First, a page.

Religion has been a powerful motivating force throughout human history, but some Civilization 6 AIs are a little too into religion, at the expense of, well, pretty much everything else. It's a real bug, and it's all because of a typo. Earlier this week, a Something Awful thread pointed to a bizarre irregularity in Civilization 6's code: In some instances concerning AI civilisation leaders' default priorities, the word "yield" is spelled "yeild".
Valve is notorious for a lot of things, but beyond not releasing Half-Life 3, one thing stands out: Its hands-off, often silent approach to running the world's biggest PC gaming platform, Steam. This has landed the company in hot water in the past, but in the face of calls to crack down on user groups that glorify things such as Nazism, white supremacy and school shooters, Valve has yet to speak up.
Nobody asked for this, but UFC President Dana White has been added a playable fighter to EA UFC 3. And since White is a cantankerous braggart who spouts obvious untruths on a regular basis, it's fitting that his in-game stats do not even remotely resemble his capabilities in real life. At least he's a free download? White joins the game's light-heavyweight division with stats of 91 in striking, 86 in grappling, 86 in stamina, and 90 in health.
Muck Rack makes it simple to find people, tweets, or articles that mention any name, keyword, company, hashtag etc. We've compiled this guide to help you make the most of your search.
Selecting a term
Start searching tweets, articles from media outlets, articles mentioned in tweets, journalists'
names, titles and bios with some suggested searches:
Companies or Topics (e.g. iPhone, Microsoft)
Phrases (e.g. "cloud computing") — use quotes to keep the terms together
Twitter handles (e.g. @username) — returns those who have mentioned or replied to
Names (e.g. "David Pogue")
Hashtags (e.g. #sxsw, #london2012)
Bio details (e.g. vegan, Olympics, father)
Muck Rack's Advanced Search allows for many boolean operators.
Find results that mention multiple specified terms, use AND or
+. For example, ensure each result contains both Elon Musk and Mark Zuckerberg by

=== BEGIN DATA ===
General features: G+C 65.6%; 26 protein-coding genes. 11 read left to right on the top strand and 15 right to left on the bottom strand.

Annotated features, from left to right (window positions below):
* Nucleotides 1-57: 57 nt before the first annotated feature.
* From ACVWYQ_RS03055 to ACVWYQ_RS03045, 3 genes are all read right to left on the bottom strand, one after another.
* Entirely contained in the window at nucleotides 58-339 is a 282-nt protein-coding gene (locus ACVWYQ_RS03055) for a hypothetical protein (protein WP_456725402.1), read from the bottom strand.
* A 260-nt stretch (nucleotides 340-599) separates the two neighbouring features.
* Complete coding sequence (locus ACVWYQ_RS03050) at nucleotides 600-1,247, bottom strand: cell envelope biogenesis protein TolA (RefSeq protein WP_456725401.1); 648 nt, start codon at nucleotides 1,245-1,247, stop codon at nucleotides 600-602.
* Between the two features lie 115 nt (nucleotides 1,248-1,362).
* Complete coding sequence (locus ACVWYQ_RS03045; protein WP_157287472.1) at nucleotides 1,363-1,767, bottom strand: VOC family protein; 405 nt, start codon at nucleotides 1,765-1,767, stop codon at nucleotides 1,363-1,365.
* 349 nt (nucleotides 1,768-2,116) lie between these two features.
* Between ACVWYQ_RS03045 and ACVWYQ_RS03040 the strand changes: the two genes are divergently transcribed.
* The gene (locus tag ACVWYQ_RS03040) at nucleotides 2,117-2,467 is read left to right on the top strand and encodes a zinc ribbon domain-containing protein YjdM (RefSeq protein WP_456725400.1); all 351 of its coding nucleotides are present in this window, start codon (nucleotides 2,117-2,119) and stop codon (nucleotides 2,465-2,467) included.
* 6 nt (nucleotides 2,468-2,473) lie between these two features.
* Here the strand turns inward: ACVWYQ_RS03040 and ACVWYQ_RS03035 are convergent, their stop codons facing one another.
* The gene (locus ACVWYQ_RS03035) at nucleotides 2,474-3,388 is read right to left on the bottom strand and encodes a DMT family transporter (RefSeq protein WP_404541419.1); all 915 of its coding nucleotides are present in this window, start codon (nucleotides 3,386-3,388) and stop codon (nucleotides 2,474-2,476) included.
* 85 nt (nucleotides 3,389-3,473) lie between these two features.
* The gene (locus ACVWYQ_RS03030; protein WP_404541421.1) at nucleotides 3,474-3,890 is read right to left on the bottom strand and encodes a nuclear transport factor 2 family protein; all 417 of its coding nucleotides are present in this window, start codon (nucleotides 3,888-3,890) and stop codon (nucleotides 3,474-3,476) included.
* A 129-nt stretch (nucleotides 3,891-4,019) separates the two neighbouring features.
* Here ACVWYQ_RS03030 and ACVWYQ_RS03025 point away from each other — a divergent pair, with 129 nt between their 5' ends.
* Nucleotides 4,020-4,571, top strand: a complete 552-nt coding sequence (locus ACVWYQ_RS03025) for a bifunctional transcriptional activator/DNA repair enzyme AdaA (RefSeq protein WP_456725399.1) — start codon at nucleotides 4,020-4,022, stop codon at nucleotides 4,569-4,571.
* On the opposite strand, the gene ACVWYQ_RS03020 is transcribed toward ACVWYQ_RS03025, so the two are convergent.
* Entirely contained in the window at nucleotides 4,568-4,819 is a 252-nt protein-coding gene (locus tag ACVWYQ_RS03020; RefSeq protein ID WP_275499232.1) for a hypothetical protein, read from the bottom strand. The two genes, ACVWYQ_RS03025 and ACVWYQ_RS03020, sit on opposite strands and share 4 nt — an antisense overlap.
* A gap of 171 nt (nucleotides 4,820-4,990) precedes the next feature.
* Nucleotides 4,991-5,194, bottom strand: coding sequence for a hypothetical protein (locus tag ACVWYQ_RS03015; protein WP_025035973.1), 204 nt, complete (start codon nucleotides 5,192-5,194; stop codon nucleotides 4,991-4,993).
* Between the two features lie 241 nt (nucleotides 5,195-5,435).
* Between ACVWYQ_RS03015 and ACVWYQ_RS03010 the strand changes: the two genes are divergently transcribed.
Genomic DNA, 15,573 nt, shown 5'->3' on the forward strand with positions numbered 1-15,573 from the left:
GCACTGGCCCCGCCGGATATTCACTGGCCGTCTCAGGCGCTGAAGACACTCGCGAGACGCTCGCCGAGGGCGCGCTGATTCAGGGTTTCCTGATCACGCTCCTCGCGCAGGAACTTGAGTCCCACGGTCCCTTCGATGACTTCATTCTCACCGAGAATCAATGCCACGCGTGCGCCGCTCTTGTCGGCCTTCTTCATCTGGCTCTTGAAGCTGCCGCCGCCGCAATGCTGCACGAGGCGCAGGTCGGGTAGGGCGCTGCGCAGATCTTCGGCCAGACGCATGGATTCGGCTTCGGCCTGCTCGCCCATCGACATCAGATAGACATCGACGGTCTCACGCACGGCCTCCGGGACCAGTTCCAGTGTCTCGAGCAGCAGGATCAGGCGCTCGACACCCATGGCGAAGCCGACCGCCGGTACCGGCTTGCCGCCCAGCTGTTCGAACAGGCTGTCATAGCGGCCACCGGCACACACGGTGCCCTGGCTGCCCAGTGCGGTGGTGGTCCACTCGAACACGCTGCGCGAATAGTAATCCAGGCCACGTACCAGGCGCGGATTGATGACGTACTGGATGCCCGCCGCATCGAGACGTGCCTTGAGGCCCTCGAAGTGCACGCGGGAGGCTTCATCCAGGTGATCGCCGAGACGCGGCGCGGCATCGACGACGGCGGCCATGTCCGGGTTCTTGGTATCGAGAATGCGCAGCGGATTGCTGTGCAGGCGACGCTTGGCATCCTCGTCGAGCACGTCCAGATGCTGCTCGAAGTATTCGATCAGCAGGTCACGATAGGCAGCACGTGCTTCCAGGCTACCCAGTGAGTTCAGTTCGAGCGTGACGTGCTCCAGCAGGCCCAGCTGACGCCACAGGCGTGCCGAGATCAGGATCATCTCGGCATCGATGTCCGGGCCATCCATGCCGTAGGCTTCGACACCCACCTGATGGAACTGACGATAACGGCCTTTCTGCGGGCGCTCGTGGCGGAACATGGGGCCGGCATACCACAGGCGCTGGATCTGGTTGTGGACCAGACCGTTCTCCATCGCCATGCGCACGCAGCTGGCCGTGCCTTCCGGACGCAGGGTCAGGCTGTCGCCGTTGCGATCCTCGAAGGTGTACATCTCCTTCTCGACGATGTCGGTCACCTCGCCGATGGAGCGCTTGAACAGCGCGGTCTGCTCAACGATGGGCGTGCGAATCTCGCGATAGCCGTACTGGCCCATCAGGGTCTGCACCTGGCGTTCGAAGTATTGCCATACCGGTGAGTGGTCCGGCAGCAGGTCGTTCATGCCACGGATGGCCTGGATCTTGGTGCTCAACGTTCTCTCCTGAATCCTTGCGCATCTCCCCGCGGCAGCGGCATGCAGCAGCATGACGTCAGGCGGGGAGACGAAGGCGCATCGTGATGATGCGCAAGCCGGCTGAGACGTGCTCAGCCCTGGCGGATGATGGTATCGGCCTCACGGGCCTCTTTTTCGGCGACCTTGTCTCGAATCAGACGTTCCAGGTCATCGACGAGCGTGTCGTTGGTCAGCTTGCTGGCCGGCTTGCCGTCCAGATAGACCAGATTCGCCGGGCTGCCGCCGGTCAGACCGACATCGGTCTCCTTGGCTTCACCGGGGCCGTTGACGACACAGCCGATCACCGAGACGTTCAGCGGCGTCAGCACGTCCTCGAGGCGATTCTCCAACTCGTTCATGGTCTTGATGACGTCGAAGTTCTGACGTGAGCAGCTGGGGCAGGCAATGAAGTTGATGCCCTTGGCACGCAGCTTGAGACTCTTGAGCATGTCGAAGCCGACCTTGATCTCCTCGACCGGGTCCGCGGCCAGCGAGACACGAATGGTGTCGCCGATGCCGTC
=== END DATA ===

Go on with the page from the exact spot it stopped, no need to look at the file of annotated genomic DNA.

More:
searching Musk AND Zuckerberg or Musk + Zuckerberg.
Use the operators OR or , to broaden your search when you'd like either of
multiple terms to appear in results. (This is the default behavior of our search when no operators
are used). For example, results will contain either cake or cookie by searching cake OR cookie or cake,cookie
Use NOT or - to subtract results from your search. For
example, searching Disney will yield results about the Walt Disney Company as well as Walt Disney
World Resort. To exclude mentions of Disney World, search for Disney -World or Disney
When using one of these operators with a phrase, enclose it in quotation marks. For example, you can
find results about smartphones excluding Apple's iPhone 4S by searching smartphone -"iPhone
Exact case matching or punctuation
If you're searching for a brand name or keyword that relies on specific punctuation marks or capitalization, you can
find results that match your exact query by adding matchcase: before the keyword you're searching for, like matchcase:E*TRADE .
Use parentheses to separate multiple
boolean phrases. For example, to find journalists talking about having fun in Disney World or
Disneyland, search for ("disney world" OR disneyland) AND fun.
An asterisk can be used to search for any variation of a root word truncated by the asterisk. For example, searching for admin* will return results for administrator, administration, administer, administered, etc.
A near operator is an AND operator where you can control the distance between the words. You can vary the distance the near operation uses by adding a forward slash and number (between 0-99) such as strawberries NEAR/10 "whipped cream", which means the strawberries must exist within 10 words of "whipped cream".